“That’s correct. Bingo! Exactly,” Faulkner commends. “I put a clue in the lyrics where I mention the words Guns, Germs, and Steel, which is [the Jared Diamond] book about the subjugation of Indigenous cultures around the world, and how many people think it’s about innate superiority specific to European culture – that they won this battle of the cultures – when in fact, of course, it’s technology that did it, and also the viruses and diseases that they brought with them, that basically destroyed civilisations. Then that happened in Australia and in North America, Africa – and the song’s about that, basically.
“I’m writing a parable, really, ‘cause the whole thing’s a metaphor. I wanted to put it in a way that people wouldn’t necessarily twig straight away to some of what I’m saying, so that they identify with the storyline and the feelings. I’m trying to paint quite a horrific picture, and hopefully it’s not just like a dumb sci-fi story that’s fun, you know? I want it to be a bit more graphic, and for people to feel the stakes that are involved in the tragedy of this situation.
“And then when they put it together afterwards, going like, ‘Oh, gee, that would feel bad, wouldn’t it? And wouldn’t that be something similar to what aboriginal Australians felt when the big fancy ships turned up on the horizon with this exotic culture and strange weaponry?’ What do you do when you’re faced with annihilation from a superior technologically-equipped invader?”
While creating Chariot of the Gods, Faulkner shares, “As a songwriter, I found things that excited me, that scared me, and made me sort of feel like there’s still some nitro in there that could blow up, you know?” he laughs, before continuing, “Not just a spent force as a songwriter.”
When Faulkner thought to rhyme “ruffles” with “scuffles” during this scribe’s fave track Hang With the Girls – a rollicking, instantly catchy number with an important message – he must’ve felt pretty chuffed, right? “I was,” he admits with a proud chuckle. “I mean, that’s a song that means a lot to me. It’s a bit controversial, that one, and I’ve got to be careful what I say because it could start a conflagration if I’m not careful, or a social media issue. But basically, it’s just talking about gender roles, and how limiting they can be, and how we shouldn’t define people by how they present.
“And, you know, some people might think it’s presenting a certain narrative, but it’s not. It’s presenting an alternative narrative, which is: I’ve made it a bit of a fantasy about two straight people, so it’s not really about queer sexuality, but it’s definitely about identity and role playing and how that is often misconstrued.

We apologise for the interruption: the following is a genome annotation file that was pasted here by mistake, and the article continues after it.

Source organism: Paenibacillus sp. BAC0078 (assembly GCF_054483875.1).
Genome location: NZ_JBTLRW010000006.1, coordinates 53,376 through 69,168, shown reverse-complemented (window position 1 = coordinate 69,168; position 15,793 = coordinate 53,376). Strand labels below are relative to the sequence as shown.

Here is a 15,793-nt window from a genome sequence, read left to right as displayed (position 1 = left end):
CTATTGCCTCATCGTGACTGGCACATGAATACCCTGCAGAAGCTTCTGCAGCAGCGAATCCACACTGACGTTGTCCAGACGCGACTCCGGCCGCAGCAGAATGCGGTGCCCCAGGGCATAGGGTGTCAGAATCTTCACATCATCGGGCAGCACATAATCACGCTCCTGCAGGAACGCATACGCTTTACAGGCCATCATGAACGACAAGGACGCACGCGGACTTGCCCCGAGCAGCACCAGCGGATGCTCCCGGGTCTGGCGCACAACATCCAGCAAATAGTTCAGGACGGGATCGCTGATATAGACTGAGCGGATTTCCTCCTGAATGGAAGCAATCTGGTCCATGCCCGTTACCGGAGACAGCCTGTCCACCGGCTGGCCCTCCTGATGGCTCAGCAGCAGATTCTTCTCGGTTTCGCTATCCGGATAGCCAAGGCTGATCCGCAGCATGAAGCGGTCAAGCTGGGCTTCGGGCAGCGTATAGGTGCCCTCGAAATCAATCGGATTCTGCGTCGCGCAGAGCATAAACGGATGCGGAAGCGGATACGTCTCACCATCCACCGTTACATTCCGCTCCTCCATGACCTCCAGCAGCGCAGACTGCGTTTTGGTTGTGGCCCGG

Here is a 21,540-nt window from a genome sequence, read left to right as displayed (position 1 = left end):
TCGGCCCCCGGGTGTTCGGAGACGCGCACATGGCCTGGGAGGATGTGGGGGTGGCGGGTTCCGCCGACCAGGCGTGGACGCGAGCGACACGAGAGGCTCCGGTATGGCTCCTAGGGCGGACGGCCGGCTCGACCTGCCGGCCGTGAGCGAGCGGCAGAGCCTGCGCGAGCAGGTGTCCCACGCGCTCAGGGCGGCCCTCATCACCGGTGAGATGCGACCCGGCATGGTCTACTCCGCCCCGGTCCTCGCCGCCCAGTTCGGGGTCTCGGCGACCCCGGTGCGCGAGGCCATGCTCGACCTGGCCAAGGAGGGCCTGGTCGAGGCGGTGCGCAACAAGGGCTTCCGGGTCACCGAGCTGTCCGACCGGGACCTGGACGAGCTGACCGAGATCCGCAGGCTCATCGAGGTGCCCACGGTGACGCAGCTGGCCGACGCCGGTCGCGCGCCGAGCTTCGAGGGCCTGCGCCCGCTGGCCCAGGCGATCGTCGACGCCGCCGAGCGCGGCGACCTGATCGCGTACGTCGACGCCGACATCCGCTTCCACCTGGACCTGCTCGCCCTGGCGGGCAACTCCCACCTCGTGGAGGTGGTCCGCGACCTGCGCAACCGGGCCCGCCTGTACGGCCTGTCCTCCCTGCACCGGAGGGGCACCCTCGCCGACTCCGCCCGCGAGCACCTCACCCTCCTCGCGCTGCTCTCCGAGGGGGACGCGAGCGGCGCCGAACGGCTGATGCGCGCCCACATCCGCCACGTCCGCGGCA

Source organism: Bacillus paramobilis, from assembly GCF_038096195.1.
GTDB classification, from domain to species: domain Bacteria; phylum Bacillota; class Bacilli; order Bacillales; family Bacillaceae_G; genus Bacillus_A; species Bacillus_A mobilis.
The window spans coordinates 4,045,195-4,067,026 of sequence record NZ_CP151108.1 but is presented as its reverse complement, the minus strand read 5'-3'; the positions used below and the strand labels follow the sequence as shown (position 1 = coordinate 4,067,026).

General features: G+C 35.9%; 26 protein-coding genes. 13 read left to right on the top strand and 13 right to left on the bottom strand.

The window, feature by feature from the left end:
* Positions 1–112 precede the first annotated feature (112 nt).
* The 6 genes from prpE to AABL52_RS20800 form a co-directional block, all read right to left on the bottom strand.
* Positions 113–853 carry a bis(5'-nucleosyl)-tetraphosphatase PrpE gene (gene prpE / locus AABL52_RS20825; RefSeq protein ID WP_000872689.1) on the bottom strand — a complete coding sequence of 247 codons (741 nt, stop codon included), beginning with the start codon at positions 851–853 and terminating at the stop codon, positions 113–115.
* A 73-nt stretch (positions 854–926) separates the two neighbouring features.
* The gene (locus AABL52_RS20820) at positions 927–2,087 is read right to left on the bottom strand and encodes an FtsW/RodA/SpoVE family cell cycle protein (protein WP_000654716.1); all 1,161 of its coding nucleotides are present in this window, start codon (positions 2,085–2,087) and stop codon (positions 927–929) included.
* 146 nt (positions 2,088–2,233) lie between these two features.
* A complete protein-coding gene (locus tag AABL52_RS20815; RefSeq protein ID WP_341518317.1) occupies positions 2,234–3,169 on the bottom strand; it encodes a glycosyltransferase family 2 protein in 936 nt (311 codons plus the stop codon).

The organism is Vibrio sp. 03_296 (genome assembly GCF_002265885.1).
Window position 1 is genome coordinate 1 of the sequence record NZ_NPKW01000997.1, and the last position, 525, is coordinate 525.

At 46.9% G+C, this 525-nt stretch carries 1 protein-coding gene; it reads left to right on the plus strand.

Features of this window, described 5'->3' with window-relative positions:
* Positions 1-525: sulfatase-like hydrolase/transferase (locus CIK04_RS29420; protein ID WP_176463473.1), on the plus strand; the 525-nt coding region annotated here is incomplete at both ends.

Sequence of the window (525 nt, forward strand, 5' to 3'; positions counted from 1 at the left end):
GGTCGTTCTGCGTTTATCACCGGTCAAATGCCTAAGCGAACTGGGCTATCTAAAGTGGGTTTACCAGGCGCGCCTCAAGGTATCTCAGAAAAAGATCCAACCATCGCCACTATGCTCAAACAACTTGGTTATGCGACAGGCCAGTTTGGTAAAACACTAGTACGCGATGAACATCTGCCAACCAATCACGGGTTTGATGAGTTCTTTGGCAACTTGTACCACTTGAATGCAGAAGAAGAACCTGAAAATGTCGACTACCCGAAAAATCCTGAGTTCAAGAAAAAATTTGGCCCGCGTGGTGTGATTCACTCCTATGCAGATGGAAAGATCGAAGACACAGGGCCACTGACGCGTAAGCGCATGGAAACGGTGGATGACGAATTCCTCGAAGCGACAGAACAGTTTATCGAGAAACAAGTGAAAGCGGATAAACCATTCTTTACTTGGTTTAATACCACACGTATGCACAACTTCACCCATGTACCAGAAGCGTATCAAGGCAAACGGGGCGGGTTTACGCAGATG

“The song was inspired by someone I knew in primary school, who literally was someone who loved hanging with the girls. He was a very good-looking boy and, you know, he even had a natural beauty spot – a little mole that looked like a beauty spot – on his face. He just loved the girls; he was quite gentle. We went to different schools after that and I met him years later, and he was now going through puberty, and he was very popular with the ladies. And I sort of put it down to the fact that he was still very good-looking, so he was very comfortable with women. He didn’t have that boundary of, like, having to learn how to not punch girls on the shoulder and run away, like boys often do when they’re first trying to figure out the boundaries between what being with a boy and being with a girl is. So he’d been past that already, because he just identified with girls as being cool people he wanted to hang with.
“And, you know, years later he was probably a few steps ahead of the competition in terms of dating girls, because he spoke the language. He was really comfortable with them and didn’t have to put on airs and graces about being butch and boyish; he just was himself.”
During Got to Get You Out of My Life, Faulkner channels one of his musical heroes, Lou Reed, and we personally can’t get enough of the following lyrics: “You’re dancing ‘round the truth like a young Fred Astaire/ I declare/ That now I just don’t care” – so good! “That’s an homage,” Faulkner confirms of this debonair closer, “‘cause I love The Velvet Underground, and I love Lou Reed’s solo stuff as well. That was kind of like fan fiction or something, I guess.
“But at the same time, when I do genre songs, it’s not enough that it’s just a genre; it has to be a good song in itself, and it has to feel real when we’re doing it. And the fact that it sounds like that thing you might love kind of adds resonance, rather than just becoming the only thing important about it.
“So for that song, as a songwriter, I also do a bit of what I interpret as being the way Lou Reed sometimes writes. In some of his songs you hear this thing where you can see a rhyme coming a mile away, but he still sings that damn rhyme and it works for you, you know? So I deliberately did that with the rhyming, like, rhyming ‘life’ and ‘wife’ is one of the most obvious rhymes in the singer-songwriter book, and I just ram it in there. I’m going, ‘Here it is, I’m not gonna pretend it’s gonna be a different rhyme; this is the one you’re getting and this is what I wanna say.’ And that, for me, was a very Lou Reed move… So that was fun for me as a writer.”
Although some of the material on Chariot of the Gods navigates harrowing subject matter, the song tempos and instrumentation are typically upbeat, there’s blazing guitar solos and swoon-worthy vocal harmonies – it basically sounds like a party. But delve a little deeper and some awful truths glint menacingly just below the surface. “I like to think of these songs as defiant rather than completely dark; they don’t always tell one story and songs never should,” Faulkner says. “I mean, my songs are all personal, it’s just that they often come clothed in quite a colourful musical backing, so that people don’t pick up on the dark heart underneath there, you know? I mean, 1000 Miles Away is a very lonely song, really.”
Chariot of the Gods by Hoodoo Gurus is out March 11 via Big Time Phonograph/EMI.